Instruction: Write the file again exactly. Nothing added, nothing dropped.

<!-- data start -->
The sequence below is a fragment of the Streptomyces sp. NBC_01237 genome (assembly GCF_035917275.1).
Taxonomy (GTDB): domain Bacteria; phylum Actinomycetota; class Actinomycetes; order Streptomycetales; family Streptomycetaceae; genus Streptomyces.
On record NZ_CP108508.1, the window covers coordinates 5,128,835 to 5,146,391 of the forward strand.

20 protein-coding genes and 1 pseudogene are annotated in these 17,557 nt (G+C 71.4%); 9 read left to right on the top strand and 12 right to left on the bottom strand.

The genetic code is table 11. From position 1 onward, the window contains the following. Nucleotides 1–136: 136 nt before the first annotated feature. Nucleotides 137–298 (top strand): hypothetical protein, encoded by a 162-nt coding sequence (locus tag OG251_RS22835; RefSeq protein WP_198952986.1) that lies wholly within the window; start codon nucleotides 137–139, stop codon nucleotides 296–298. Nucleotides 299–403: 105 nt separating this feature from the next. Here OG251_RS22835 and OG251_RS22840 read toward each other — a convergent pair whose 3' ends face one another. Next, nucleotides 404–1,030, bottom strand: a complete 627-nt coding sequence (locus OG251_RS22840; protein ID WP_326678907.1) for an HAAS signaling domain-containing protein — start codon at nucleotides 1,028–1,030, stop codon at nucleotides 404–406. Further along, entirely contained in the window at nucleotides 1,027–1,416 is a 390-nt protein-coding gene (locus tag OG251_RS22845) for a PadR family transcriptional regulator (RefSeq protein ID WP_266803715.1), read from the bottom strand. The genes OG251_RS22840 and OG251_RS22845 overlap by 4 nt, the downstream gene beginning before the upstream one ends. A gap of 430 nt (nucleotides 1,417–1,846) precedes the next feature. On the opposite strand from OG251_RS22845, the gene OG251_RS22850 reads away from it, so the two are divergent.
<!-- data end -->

The sequence below is a fragment of the Streptomyces sp. NBC_01237 genome (assembly GCF_035917275.1).
Taxonomy (GTDB): domain Bacteria; phylum Actinomycetota; class Actinomycetes; order Streptomycetales; family Streptomycetaceae; genus Streptomyces.
On record NZ_CP108508.1, the window covers coordinates 5,128,835 to 5,146,391 of the forward strand.

20 protein-coding genes and 1 pseudogene are annotated in these 17,557 nt (G+C 71.4%); 9 read left to right on the top strand and 12 right to left on the bottom strand.

The genetic code is table 11. From position 1 onward, the window contains the following. Nucleotides 1–136: 136 nt before the first annotated feature. Nucleotides 137–298 (top strand): hypothetical protein, encoded by a 162-nt coding sequence (locus tag OG251_RS22835; RefSeq protein WP_198952986.1) that lies wholly within the window; start codon nucleotides 137–139, stop codon nucleotides 296–298. Nucleotides 299–403: 105 nt separating this feature from the next. Here OG251_RS22835 and OG251_RS22840 read toward each other — a convergent pair whose 3' ends face one another. Next, nucleotides 404–1,030, bottom strand: a complete 627-nt coding sequence (locus OG251_RS22840; protein ID WP_326678907.1) for an HAAS signaling domain-containing protein — start codon at nucleotides 1,028–1,030, stop codon at nucleotides 404–406. Further along, entirely contained in the window at nucleotides 1,027–1,416 is a 390-nt protein-coding gene (locus tag OG251_RS22845) for a PadR family transcriptional regulator (RefSeq protein ID WP_266803715.1), read from the bottom strand. The genes OG251_RS22840 and OG251_RS22845 overlap by 4 nt, the downstream gene beginning before the upstream one ends. A gap of 430 nt (nucleotides 1,417–1,846) precedes the next feature. On the opposite strand from OG251_RS22845, the gene OG251_RS22850 reads away from it, so the two are divergent.